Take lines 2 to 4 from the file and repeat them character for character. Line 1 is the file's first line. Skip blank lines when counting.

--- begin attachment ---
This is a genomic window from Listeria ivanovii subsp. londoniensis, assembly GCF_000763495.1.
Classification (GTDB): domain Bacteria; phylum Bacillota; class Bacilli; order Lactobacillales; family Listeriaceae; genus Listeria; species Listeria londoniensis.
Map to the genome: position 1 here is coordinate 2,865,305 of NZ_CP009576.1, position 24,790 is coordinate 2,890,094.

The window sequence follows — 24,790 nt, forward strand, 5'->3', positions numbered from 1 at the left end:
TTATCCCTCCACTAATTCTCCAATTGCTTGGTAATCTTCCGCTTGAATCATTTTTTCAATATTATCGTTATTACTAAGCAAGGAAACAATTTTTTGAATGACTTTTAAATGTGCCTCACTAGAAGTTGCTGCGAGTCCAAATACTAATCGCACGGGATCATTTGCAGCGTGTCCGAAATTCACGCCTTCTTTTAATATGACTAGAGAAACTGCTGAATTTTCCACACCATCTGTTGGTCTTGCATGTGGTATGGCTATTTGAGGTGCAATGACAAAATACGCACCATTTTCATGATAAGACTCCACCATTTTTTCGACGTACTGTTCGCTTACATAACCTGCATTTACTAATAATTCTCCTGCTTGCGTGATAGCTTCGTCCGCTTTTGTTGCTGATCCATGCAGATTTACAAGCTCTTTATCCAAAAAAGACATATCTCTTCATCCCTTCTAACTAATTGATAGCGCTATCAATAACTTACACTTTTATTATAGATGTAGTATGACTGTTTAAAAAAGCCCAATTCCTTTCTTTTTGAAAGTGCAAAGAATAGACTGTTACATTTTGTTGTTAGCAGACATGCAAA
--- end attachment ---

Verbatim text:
Classification (GTDB): domain Bacteria; phylum Bacillota; class Bacilli; order Lactobacillales; family Listeriaceae; genus Listeria; species Listeria londoniensis.
Map to the genome: position 1 here is coordinate 2,865,305 of NZ_CP009576.1, position 24,790 is coordinate 2,890,094.

The window sequence follows — 24,790 nt, forward strand, 5'->3', positions numbered from 1 at the left end: